Pie and Mash With Green Liquor - Made From Leftovers -London Speciality
Many people know of Pie and Mash and it is eaten widely in both east and south London. The pie used in pie and mash is different to that sold as London Pie and is always sold together with mashed potato and covered in green liquor. In many cases it is the green liquor that many people outside of London find off putting. It is a rather bilious shade of green and looks rather slimy particularly as it is associated with jellied eels which is very much a love or hate product.
Historically the east end of London was always a very poor area with most of the workers labouring in the docks, produce markets and gas works and the women in the "rag trade".or laundry industry. Housing was old and of poor quality and schools and hospitals were a similar low grade. It was a struggle for most families to clothe their children and put food on the table. Those that worked in the meat and vegetable markets always had access to bruised or damaged fruit and vegetables and the lesser cuts and trimmings of meat or unwanted fish from the fish market. Home made pie was always sourced from these scraps, even the mash came from rejected potatoes. Shops that made the pies for sale also used scraps left over from the meat and vegetable markets in London, with the pies then finished off with a golden brown pastry top. This way they could sell them very cheaply to those with very little money and who relied on them for their main meal.
Cold and hot pies, were a cheap fast food eaten in London for more than a hundred years and were sold on the streets from a barrow equipped with a brazier or a tray hung around the neck of a “pie man”, as in the song Simple Simon. Fish pies did not use seawater fish but used silver freshwater eels which populated the River Thames in their millions, but the eels became scarce due to extreme levels of pollution in the 19th century, because of this cheap minced meat became the standard filling instead of fish.
Pie and Mash with parsley liquor:
1½ lb. Lean minced beef (this is what you will often see in some recipes, but it is very unlikely cuts such as this would be used. It would have been indifferent cuts left over from beef, mutton, pork and even chicken, all mixed together and minced.)
1/2 oz Vegetable oil or animal fat trimmings
1 Medium onion peeled and chopped
Garlic - 2 cloves, crushed
2 tsp Plain flour
2 tsp Tomato purée or one skinned and de-seeded tomato with seasoning and a little vinegar
1 tsp English mustard
Half tsp Allspice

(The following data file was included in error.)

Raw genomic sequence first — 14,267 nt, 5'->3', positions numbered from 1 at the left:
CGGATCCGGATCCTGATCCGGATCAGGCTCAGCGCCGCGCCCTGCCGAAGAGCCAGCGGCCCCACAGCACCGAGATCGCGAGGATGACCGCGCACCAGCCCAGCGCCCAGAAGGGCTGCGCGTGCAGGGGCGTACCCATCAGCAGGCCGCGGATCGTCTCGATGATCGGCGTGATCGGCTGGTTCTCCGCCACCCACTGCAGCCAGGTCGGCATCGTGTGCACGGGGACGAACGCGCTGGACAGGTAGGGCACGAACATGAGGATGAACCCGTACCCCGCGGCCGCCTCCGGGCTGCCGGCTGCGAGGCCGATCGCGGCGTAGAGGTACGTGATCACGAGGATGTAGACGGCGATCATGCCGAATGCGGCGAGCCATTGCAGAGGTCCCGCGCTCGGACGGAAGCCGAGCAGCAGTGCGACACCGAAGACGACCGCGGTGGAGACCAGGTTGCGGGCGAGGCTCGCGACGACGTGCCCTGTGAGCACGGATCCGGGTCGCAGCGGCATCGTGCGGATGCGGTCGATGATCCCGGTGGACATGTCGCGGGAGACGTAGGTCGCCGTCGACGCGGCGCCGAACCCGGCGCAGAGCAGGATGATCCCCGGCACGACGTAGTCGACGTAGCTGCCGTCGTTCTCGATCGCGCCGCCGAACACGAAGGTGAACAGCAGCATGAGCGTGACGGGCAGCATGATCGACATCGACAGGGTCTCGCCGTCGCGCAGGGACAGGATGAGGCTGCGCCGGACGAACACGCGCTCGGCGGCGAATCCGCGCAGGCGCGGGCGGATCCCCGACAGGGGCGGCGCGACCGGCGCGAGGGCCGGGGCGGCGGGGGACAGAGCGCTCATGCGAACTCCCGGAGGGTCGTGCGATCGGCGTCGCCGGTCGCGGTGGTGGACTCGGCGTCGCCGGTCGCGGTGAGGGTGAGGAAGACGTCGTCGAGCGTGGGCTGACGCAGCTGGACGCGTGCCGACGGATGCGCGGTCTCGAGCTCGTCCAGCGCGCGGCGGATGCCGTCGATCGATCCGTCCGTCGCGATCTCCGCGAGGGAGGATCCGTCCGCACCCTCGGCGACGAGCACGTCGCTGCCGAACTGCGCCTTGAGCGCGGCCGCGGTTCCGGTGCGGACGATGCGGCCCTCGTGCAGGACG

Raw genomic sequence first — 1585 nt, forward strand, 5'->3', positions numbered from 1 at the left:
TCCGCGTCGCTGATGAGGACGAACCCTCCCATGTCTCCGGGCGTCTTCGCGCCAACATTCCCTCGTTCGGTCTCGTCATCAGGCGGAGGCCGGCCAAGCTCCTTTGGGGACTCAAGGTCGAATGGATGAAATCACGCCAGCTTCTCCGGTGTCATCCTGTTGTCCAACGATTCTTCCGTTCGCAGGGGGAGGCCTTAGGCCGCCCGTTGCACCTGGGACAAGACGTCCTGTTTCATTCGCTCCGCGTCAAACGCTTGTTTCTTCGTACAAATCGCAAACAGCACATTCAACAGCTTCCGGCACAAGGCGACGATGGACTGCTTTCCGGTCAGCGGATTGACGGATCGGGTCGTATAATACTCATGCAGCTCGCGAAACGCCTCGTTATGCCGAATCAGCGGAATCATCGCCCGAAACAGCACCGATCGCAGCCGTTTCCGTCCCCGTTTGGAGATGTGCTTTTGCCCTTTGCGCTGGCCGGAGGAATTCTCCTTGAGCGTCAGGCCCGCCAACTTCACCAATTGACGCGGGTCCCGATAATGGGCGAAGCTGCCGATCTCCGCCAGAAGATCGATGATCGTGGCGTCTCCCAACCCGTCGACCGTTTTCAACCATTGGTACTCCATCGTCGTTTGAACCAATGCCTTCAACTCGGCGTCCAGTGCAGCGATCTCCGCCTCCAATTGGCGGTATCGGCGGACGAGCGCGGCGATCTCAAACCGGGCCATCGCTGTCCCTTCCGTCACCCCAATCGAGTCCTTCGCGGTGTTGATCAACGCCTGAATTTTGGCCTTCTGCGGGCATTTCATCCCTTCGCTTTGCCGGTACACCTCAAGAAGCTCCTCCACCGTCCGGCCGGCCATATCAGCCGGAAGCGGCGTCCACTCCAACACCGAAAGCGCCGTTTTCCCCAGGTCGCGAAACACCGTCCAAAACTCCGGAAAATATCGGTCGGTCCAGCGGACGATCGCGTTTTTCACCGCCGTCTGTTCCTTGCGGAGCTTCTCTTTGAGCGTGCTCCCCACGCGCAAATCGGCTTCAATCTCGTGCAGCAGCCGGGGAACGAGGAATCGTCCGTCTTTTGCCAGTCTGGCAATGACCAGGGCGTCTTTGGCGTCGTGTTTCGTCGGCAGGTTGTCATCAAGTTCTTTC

3 oz Mushrooms finely chopped or any variety surplus from the vegetable market
Half a pint of brown ale from the pub.
14 oz pre-made Puff pastry or shortcrust or suet crust pastry or make your own.
2 tsp Milk or white of 1 egg.
Place the minced beef in the cooking fat in a hot frying pan and brown. Add the onion and garlic and keep the heat on for a further 2 minutes. Stir in the flour and tomato purée/tomato and cook for yet a further 2 minutes. Add the mustard, allspice, mushrooms and brown ale and bring slowly to the boil. Cover with lid and simmer for 20 minutes. Allow to cool. Turn the mixture into a 1¾/2 pint pie dish or 4 individual pie dishes. if using the smaller pie dishes, press pastry into each cup to form a base. Roll the pastry out to cover the large pie dish or create individual lids for the smaller dishes. Cut the pastry to fit and press firmly onto the edge of the dish. Brush with milk or egg wash to glaze. Bake at 425 °F for 15 minutes for small pies or 20-25 minutes for the large dish or until the pie crust is golden brown.Sufficient for 4 people.
This is a recipe for the famous green parsley sauce that is served with Pie and Mash.
1 oz Butter or margarine
1 oz Plain flour
½ pint chicken stock (really any stock will do)
4 tsp Fresh parsley, chopped finely
Salt and freshly ground pepper
Option - You can use milk, fish stock or potato juice with a little Marmite instead of water.
Melt the butter in a saucepan. Add the flour and cook gently for 1 minute. Gradually add the stock and bring to the boil, stirring continuously. Add the parsley and seasoning . Serve with pie above and mashed potatoes.
- Jellied Eels and other methods of cooking
Jellied Eels are a delicacy of the East End of London and have been eaten for centuries. They are eaten cold with a chilli dipping sauce and are a rather acquired taste.
- Pigeon Pie - both wartime and Medieval recipes.
Pigeon pie is no longer commonly eaten as people tend to associate Pigeons with some of the tatty specimens we see in town squares. These are nothing like the larger Wood Pigeon which is delicious.
Devon Squab Pie
- Devon Squab Pie - A very old recipe
A very old recipe from Devon and Cornwall where the term "Squab" indicates mutton rather than pigeon. Made from inexpensive ingredients but very tasty.
Woolton vegetarian pie
- Woolton Pie - Wartime vegetarian Pie
This is war-time cooking using cheap basic ingredients to produce tasty vegetarian nutritious meals from carrots and other basic vegetables.
© 2013 Peter Geekie